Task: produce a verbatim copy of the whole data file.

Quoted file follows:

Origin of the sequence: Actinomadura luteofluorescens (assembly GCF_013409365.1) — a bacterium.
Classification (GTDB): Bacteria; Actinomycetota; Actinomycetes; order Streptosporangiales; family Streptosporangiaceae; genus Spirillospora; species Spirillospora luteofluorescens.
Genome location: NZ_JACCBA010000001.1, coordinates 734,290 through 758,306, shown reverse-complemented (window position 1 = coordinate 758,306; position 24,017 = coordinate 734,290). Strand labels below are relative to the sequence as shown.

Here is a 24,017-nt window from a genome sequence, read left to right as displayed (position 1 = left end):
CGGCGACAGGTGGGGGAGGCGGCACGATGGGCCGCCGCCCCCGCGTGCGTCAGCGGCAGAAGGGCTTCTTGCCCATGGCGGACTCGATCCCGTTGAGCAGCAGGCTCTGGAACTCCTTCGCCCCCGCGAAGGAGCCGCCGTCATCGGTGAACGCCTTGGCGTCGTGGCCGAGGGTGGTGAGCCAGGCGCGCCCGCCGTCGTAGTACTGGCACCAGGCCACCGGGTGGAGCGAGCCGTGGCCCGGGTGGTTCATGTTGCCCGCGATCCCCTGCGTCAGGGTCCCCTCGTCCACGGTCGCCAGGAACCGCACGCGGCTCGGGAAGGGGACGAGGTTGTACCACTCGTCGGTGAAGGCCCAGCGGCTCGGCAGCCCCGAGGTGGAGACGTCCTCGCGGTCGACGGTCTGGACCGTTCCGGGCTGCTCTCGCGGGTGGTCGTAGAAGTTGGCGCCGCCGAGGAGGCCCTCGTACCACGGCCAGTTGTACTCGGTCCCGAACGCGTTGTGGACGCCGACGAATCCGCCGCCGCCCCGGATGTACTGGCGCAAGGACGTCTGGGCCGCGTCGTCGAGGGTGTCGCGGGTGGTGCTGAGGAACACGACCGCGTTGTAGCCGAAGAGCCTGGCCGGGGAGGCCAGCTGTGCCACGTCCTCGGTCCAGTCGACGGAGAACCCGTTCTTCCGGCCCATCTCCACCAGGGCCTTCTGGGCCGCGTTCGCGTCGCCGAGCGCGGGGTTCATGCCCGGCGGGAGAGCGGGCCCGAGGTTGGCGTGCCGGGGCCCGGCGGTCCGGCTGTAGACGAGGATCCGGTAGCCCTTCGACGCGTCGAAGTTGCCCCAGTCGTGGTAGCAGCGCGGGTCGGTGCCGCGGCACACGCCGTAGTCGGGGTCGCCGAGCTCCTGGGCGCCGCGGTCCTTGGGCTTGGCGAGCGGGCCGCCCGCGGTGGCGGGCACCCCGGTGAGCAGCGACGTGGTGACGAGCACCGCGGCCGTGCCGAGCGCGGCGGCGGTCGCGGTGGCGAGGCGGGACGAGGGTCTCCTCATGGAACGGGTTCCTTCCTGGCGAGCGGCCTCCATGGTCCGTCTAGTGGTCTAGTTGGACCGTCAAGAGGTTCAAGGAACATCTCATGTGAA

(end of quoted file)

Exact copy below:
Origin of the sequence: Actinomadura luteofluorescens (assembly GCF_013409365.1) — a bacterium.
Classification (GTDB): Bacteria; Actinomycetota; Actinomycetes; order Streptosporangiales; family Streptosporangiaceae; genus Spirillospora; species Spirillospora luteofluorescens.
Genome location: NZ_JACCBA010000001.1, coordinates 734,290 through 758,306, shown reverse-complemented (window position 1 = coordinate 758,306; position 24,017 = coordinate 734,290). Strand labels below are relative to the sequence as shown.

Here is a 24,017-nt window from a genome sequence, read left to right as displayed (position 1 = left end):
CGGCGACAGGTGGGGGAGGCGGCACGATGGGCCGCCGCCCCCGCGTGCGTCAGCGGCAGAAGGGCTTCTTGCCCATGGCGGACTCGATCCCGTTGAGCAGCAGGCTCTGGAACTCCTTCGCCCCCGCGAAGGAGCCGCCGTCATCGGTGAACGCCTTGGCGTCGTGGCCGAGGGTGGTGAGCCAGGCGCGCCCGCCGTCGTAGTACTGGCACCAGGCCACCGGGTGGAGCGAGCCGTGGCCCGGGTGGTTCATGTTGCCCGCGATCCCCTGCGTCAGGGTCCCCTCGTCCACGGTCGCCAGGAACCGCACGCGGCTCGGGAAGGGGACGAGGTTGTACCACTCGTCGGTGAAGGCCCAGCGGCTCGGCAGCCCCGAGGTGGAGACGTCCTCGCGGTCGACGGTCTGGACCGTTCCGGGCTGCTCTCGCGGGTGGTCGTAGAAGTTGGCGCCGCCGAGGAGGCCCTCGTACCACGGCCAGTTGTACTCGGTCCCGAACGCGTTGTGGACGCCGACGAATCCGCCGCCGCCCCGGATGTACTGGCGCAAGGACGTCTGGGCCGCGTCGTCGAGGGTGTCGCGGGTGGTGCTGAGGAACACGACCGCGTTGTAGCCGAAGAGCCTGGCCGGGGAGGCCAGCTGTGCCACGTCCTCGGTCCAGTCGACGGAGAACCCGTTCTTCCGGCCCATCTCCACCAGGGCCTTCTGGGCCGCGTTCGCGTCGCCGAGCGCGGGGTTCATGCCCGGCGGGAGAGCGGGCCCGAGGTTGGCGTGCCGGGGCCCGGCGGTCCGGCTGTAGACGAGGATCCGGTAGCCCTTCGACGCGTCGAAGTTGCCCCAGTCGTGGTAGCAGCGCGGGTCGGTGCCGCGGCACACGCCGTAGTCGGGGTCGCCGAGCTCCTGGGCGCCGCGGTCCTTGGGCTTGGCGAGCGGGCCGCCCGCGGTGGCGGGCACCCCGGTGAGCAGCGACGTGGTGACGAGCACCGCGGCCGTGCCGAGCGCGGCGGCGGTCGCGGTGGCGAGGCGGGACGAGGGTCTCCTCATGGAACGGGTTCCTTCCTGGCGAGCGGCCTCCATGGTCCGTCTAGTGGTCTAGTTGGACCGTCAAGAGGTTCAAGGAACATCTCATGTGAA